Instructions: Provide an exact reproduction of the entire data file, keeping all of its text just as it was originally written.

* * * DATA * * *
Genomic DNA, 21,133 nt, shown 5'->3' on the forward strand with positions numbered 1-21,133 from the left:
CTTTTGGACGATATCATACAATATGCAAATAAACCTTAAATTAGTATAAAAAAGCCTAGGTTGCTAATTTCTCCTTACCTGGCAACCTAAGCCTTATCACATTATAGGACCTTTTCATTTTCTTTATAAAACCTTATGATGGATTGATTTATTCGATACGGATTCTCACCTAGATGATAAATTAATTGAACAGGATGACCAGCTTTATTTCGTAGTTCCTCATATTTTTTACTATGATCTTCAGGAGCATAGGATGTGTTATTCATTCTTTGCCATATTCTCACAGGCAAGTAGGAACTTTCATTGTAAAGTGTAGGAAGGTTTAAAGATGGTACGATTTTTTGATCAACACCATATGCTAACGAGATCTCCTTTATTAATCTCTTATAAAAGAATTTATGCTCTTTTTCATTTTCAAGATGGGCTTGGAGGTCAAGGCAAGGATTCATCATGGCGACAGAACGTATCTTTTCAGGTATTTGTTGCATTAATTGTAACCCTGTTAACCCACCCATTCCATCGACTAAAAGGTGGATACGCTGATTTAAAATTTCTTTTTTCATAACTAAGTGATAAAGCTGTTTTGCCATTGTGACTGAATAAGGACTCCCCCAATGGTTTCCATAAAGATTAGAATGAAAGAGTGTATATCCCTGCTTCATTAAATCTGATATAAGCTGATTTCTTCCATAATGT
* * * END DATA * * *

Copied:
Genomic DNA, 21,133 nt, shown 5'->3' on the forward strand with positions numbered 1-21,133 from the left:
CTTTTGGACGATATCATACAATATGCAAATAAACCTTAAATTAGTATAAAAAAGCCTAGGTTGCTAATTTCTCCTTACCTGGCAACCTAAGCCTTATCACATTATAGGACCTTTTCATTTTCTTTATAAAACCTTATGATGGATTGATTTATTCGATACGGATTCTCACCTAGATGATAAATTAATTGAACAGGATGACCAGCTTTATTTCGTAGTTCCTCATATTTTTTACTATGATCTTCAGGAGCATAGGATGTGTTATTCATTCTTTGCCATATTCTCACAGGCAAGTAGGAACTTTCATTGTAAAGTGTAGGAAGGTTTAAAGATGGTACGATTTTTTGATCAACACCATATGCTAACGAGATCTCCTTTATTAATCTCTTATAAAAGAATTTATGCTCTTTTTCATTTTCAAGATGGGCTTGGAGGTCAAGGCAAGGATTCATCATGGCGACAGAACGTATCTTTTCAGGTATTTGTTGCATTAATTGTAACCCTGTTAACCCACCCATTCCATCGACTAAAAGGTGGATACGCTGATTTAAAATTTCTTTTTTCATAACTAAGTGATAAAGCTGTTTTGCCATTGTGACTGAATAAGGACTCCCCCAATGGTTTCCATAAAGATTAGAATGAAAGAGTGTATATCCCTGCTTCATTAAATCTGATATAAGCTGATTTCTTCCATAATGT